A Kayak Wheels Primer

Having the right kayak wheels is an essential part of enjoying your recreational boating. If you don’t have the proper wheels, you won’t have a good time out on the water, and that means no boating at all. Make sure you take the time to look into the various types of wheels that are available so you can choose one that best suits your needs. A durable wheel will be able to withstand the weight of the boat as well as provide enough traction on the water.

kayak sit on top

If you are planning on long distance traveling or travel in a kayak for long periods of time, consider buying a cart with two seats and a loading ramp. Three-seater carts with a loading ramp are great for people who like to travel alone. However, if you plan on taking trips where you will have company, a four-seater cart with two seats and a loading ramp will provide you with plenty of space to load supplies and other things along the way.

In addition to size and weight, think about the strength of the frame that the wheels are fitted to. Make sure the kayak wheels will be able to handle at least three to four pounds of pressure before they become too weak. The stronger the frame, the better off you’ll be. You don’t want to spend money on a piece of equipment only to find out that it’s not up to par after some time. Even if you are planning on replacing the wheels, check the frame to make sure it is sturdy enough to support another replacement. Also, if you plan on adding a decker deck kit, this may also require stronger frames.

Another thing to consider is the stiffness of the wheels. Dull wheels will cause resistance when trying to paddle in one direction while a shiny steel wheel will run smoothly and give a smoother ride. Dull wheels also tend to wear more easily than wheels with a coat of enamel. Kayaks with plastic hulls are very common and are usually cheap. However, plastic hulls can be brittle and cracking can occur without proper care.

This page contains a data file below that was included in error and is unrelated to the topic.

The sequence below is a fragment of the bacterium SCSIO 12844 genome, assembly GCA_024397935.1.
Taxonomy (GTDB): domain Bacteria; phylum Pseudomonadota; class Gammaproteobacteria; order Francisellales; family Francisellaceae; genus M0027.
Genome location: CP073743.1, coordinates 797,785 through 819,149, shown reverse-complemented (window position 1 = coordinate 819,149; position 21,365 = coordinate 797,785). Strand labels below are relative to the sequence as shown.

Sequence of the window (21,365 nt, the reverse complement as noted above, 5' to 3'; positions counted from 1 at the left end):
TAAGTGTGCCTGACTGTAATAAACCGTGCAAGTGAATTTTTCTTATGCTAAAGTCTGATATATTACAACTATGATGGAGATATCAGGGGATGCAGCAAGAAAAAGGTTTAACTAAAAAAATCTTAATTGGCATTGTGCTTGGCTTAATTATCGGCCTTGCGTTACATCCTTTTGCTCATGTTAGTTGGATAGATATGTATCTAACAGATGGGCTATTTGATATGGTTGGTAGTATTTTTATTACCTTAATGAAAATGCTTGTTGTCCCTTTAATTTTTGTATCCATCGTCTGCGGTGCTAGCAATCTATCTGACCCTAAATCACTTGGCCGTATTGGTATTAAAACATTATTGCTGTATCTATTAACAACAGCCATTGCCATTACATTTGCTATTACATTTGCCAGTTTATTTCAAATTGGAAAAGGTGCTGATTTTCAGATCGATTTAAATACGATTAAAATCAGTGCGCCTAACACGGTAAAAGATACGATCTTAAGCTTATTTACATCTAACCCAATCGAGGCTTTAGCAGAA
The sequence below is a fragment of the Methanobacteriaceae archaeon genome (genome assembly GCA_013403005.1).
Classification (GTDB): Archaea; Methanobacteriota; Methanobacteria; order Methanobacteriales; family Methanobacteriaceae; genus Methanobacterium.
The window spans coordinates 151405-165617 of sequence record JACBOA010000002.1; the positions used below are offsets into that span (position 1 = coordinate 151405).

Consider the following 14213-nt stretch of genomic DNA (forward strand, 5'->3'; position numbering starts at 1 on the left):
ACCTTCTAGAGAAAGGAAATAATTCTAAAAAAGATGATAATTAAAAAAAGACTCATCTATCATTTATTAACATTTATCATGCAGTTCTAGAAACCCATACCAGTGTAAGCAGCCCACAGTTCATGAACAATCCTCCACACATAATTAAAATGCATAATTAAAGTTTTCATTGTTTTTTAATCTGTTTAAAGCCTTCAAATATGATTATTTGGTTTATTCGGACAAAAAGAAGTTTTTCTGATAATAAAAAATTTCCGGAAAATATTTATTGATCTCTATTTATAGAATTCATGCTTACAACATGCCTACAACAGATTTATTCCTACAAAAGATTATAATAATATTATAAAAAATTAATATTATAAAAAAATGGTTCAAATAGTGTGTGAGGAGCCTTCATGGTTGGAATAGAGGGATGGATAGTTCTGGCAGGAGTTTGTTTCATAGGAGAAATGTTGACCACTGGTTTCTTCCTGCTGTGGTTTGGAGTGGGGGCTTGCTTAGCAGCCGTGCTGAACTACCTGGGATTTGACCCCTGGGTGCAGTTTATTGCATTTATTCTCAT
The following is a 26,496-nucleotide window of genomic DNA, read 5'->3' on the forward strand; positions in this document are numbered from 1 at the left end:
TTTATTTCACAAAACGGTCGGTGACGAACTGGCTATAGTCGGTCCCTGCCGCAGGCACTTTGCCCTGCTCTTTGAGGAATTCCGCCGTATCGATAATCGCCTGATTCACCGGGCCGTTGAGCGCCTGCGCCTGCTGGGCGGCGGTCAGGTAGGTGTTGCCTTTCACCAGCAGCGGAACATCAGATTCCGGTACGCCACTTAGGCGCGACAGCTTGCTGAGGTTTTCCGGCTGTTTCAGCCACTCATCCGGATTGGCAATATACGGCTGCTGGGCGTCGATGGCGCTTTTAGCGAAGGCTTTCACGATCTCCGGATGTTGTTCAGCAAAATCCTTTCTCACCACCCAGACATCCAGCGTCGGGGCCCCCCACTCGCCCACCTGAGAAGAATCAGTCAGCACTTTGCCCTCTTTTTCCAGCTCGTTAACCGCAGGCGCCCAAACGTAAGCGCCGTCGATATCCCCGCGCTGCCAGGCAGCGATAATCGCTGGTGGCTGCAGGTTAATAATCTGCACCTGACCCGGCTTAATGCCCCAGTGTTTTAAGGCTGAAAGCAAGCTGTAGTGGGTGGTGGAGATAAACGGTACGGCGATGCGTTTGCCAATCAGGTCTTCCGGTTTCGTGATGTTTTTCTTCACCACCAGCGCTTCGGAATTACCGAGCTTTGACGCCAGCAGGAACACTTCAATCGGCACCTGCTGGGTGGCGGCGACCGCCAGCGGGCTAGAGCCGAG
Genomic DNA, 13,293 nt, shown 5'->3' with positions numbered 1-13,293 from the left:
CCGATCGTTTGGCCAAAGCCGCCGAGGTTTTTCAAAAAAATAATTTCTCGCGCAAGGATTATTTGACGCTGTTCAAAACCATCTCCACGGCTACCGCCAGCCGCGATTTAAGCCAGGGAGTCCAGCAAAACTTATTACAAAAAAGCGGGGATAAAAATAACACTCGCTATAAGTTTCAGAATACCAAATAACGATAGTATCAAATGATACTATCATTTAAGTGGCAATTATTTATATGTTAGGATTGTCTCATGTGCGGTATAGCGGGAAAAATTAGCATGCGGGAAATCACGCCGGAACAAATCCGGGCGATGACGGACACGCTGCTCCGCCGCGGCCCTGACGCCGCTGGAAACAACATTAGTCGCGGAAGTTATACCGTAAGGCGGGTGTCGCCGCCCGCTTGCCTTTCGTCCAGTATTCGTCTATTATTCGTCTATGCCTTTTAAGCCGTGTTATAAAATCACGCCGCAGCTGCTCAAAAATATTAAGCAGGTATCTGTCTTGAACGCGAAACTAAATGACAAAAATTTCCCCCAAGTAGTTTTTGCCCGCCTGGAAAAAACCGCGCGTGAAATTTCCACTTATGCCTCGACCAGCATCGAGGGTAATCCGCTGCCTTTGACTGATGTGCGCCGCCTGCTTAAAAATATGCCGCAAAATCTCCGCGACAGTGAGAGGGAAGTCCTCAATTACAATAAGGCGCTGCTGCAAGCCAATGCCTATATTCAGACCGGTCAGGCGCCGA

Finally, consider the weight capacity of the wheels. Obviously, the more weight capacity the wheels can handle, the better off you’ll be. Remember that it’s better to have more weight capacity than less so you can go farther with less effort. Smaller kayaks may need smaller, stiffer wheels than large kayaks, especially if you have a small kickstand and limited kicking ability.

Whatever your choice in wheels, there are a few features that are important to look for. Check to see how securely the wheel locks in place. You want to be able to lock the wheel from both the inside and the outside. Finally, check the universal kayak dolly that the wheels will be mounted on for stability. If you’re shopping locally, this shouldn’t be a problem, but if you’re ordering online, make sure you know the weight capacities and weaknesses of the wheels as well as their locking mechanisms.